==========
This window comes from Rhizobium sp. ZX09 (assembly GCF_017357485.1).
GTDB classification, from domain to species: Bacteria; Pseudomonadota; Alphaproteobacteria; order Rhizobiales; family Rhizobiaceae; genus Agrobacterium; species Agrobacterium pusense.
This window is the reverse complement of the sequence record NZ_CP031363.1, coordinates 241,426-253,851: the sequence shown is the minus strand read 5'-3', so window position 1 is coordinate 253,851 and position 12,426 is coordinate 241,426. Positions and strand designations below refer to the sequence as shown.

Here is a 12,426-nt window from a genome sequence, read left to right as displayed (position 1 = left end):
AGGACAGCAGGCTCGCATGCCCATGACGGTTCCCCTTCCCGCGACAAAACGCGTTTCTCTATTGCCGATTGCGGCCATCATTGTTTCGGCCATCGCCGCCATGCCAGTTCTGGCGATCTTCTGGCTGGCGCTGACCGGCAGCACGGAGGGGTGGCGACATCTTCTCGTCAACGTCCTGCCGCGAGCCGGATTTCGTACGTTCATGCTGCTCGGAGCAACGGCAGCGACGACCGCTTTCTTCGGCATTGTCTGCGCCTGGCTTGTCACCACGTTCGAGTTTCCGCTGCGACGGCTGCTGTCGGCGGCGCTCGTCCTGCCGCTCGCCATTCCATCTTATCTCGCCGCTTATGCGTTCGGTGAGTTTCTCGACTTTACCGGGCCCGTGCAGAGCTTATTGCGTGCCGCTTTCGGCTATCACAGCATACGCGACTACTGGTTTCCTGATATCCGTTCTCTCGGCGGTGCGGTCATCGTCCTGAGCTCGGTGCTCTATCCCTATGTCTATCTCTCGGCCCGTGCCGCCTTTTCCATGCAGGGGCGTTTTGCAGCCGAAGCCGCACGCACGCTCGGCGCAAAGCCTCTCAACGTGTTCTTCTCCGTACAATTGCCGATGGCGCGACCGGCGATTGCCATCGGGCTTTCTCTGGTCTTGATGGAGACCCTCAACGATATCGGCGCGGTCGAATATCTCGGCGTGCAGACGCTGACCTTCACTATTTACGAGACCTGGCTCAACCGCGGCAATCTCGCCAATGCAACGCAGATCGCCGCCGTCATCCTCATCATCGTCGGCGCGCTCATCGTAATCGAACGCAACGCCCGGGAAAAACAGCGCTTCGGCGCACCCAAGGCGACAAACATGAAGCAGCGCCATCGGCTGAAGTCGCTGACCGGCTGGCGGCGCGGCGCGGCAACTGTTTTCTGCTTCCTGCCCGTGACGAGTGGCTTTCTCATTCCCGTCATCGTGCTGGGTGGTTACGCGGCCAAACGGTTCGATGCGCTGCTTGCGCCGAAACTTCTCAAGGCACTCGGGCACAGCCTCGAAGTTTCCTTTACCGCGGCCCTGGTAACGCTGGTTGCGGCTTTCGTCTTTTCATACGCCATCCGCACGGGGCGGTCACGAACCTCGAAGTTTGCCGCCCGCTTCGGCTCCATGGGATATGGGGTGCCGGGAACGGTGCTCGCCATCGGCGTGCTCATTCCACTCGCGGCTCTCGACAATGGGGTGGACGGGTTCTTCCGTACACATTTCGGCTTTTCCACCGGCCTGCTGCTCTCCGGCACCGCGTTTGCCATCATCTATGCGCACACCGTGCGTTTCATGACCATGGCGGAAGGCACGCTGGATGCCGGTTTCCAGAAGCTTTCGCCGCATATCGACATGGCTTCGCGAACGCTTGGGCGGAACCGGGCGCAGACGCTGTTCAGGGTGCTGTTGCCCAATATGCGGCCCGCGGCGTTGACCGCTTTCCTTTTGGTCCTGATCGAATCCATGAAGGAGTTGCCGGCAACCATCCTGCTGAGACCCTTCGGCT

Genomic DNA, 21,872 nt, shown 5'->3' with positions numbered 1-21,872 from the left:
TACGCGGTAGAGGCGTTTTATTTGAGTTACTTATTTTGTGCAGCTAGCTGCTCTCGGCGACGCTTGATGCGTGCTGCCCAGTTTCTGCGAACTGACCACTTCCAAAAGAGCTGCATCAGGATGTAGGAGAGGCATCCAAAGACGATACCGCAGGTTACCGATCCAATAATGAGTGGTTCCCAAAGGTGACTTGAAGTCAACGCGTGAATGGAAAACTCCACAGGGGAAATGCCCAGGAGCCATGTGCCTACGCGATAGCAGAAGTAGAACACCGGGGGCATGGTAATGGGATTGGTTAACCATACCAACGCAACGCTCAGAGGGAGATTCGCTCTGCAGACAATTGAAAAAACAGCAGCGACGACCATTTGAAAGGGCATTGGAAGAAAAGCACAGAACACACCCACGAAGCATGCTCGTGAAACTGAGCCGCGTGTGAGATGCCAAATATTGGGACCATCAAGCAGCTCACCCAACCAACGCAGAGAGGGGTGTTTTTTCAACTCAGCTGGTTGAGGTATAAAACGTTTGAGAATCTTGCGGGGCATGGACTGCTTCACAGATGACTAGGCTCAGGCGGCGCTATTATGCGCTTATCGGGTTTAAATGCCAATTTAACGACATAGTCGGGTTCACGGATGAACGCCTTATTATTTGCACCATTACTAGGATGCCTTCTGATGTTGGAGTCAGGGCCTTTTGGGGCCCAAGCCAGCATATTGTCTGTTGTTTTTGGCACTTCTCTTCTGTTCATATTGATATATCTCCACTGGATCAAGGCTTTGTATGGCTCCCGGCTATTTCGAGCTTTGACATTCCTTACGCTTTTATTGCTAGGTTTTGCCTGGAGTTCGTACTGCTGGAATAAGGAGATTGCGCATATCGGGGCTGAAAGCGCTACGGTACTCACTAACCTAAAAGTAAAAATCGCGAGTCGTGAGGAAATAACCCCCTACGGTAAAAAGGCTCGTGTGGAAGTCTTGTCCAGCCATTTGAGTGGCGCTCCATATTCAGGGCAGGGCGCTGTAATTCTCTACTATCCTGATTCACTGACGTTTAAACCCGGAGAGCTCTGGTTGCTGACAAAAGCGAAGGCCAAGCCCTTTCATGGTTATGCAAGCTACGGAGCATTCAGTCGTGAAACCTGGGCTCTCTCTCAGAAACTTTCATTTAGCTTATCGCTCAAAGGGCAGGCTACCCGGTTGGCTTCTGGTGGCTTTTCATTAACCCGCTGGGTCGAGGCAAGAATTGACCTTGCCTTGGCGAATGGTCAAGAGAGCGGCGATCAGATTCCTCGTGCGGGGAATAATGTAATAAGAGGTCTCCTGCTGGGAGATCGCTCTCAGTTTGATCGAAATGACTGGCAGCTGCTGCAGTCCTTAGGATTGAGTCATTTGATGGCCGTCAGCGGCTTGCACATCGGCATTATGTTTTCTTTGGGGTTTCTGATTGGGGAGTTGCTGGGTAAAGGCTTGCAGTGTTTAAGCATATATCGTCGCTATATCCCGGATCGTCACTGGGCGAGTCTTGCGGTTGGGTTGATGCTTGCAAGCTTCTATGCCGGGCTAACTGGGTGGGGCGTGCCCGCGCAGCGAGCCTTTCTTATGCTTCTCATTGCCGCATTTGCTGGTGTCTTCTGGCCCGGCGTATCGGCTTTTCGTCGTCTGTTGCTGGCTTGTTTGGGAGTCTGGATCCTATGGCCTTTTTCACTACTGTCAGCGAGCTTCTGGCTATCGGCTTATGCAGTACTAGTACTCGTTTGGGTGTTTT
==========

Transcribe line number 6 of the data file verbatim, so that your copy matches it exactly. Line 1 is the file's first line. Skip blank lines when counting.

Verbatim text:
Genomic DNA, 21,872 nt, shown 5'->3' with positions numbered 1-21,872 from the left: